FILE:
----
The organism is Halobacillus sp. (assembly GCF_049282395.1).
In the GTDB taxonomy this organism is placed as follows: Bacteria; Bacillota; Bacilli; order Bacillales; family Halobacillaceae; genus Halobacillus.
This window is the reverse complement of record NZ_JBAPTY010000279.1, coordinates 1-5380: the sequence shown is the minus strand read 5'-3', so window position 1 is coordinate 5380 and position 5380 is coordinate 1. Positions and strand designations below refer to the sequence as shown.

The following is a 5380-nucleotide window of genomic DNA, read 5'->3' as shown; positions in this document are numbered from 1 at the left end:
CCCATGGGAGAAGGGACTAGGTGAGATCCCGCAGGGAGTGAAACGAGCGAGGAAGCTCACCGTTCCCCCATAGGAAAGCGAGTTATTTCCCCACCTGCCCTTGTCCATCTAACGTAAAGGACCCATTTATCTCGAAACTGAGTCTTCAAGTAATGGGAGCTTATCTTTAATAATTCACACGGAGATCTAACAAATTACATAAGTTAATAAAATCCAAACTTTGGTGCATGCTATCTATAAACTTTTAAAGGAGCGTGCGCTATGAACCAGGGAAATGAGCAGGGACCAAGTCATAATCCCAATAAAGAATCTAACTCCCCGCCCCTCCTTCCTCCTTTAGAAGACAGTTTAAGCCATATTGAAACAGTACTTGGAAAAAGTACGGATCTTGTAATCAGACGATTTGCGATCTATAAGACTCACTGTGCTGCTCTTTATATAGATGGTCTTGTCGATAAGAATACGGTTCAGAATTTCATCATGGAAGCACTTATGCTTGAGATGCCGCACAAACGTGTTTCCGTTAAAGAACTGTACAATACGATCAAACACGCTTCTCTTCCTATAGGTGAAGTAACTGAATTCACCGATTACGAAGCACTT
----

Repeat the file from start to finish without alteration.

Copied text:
The organism is Halobacillus sp. (assembly GCF_049282395.1).
In the GTDB taxonomy this organism is placed as follows: Bacteria; Bacillota; Bacilli; order Bacillales; family Halobacillaceae; genus Halobacillus.
This window is the reverse complement of record NZ_JBAPTY010000279.1, coordinates 1-5380: the sequence shown is the minus strand read 5'-3', so window position 1 is coordinate 5380 and position 5380 is coordinate 1. Positions and strand designations below refer to the sequence as shown.

The following is a 5380-nucleotide window of genomic DNA, read 5'->3' as shown; positions in this document are numbered from 1 at the left end:
CCCATGGGAGAAGGGACTAGGTGAGATCCCGCAGGGAGTGAAACGAGCGAGGAAGCTCACCGTTCCCCCATAGGAAAGCGAGTTATTTCCCCACCTGCCCTTGTCCATCTAACGTAAAGGACCCATTTATCTCGAAACTGAGTCTTCAAGTAATGGGAGCTTATCTTTAATAATTCACACGGAGATCTAACAAATTACATAAGTTAATAAAATCCAAACTTTGGTGCATGCTATCTATAAACTTTTAAAGGAGCGTGCGCTATGAACCAGGGAAATGAGCAGGGACCAAGTCATAATCCCAATAAAGAATCTAACTCCCCGCCCCTCCTTCCTCCTTTAGAAGACAGTTTAAGCCATATTGAAACAGTACTTGGAAAAAGTACGGATCTTGTAATCAGACGATTTGCGATCTATAAGACTCACTGTGCTGCTCTTTATATAGATGGTCTTGTCGATAAGAATACGGTTCAGAATTTCATCATGGAAGCACTTATGCTTGAGATGCCGCACAAACGTGTTTCCGTTAAAGAACTGTACAATACGATCAAACACGCTTCTCTTCCTATAGGTGAAGTAACTGAATTCACCGATTACGAAGCACTT